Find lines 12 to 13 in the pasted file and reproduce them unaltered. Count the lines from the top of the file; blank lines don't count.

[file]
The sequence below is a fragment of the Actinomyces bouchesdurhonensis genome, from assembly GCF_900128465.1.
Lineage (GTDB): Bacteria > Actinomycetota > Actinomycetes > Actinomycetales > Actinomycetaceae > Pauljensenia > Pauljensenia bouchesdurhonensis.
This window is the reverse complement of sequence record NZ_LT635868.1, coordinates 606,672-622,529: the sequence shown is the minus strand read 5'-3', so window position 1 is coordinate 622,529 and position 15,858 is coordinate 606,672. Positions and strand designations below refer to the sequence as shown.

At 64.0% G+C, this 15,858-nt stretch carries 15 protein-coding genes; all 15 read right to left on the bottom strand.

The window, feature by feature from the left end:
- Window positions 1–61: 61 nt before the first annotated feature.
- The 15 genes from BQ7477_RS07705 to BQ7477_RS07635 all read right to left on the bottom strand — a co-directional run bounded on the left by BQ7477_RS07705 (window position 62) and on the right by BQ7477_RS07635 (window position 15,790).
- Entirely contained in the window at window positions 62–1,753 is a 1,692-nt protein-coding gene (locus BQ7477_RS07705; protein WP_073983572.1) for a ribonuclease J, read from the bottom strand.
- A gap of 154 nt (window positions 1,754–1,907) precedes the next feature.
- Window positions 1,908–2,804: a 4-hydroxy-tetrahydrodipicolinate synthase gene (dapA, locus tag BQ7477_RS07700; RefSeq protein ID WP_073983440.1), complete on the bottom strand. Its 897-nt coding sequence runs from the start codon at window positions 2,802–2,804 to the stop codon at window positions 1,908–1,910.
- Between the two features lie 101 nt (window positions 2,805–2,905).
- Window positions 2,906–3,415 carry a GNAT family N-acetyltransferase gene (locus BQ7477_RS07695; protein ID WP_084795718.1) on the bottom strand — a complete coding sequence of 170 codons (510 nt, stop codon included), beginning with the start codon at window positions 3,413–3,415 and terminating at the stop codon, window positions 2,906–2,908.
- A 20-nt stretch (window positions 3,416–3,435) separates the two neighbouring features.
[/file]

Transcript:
- Window positions 2,906–3,415 carry a GNAT family N-acetyltransferase gene (locus BQ7477_RS07695; protein ID WP_084795718.1) on the bottom strand — a complete coding sequence of 170 codons (510 nt, stop codon included), beginning with the start codon at window positions 3,413–3,415 and terminating at the stop codon, window positions 2,906–2,908.
- A 20-nt stretch (window positions 3,416–3,435) separates the two neighbouring features.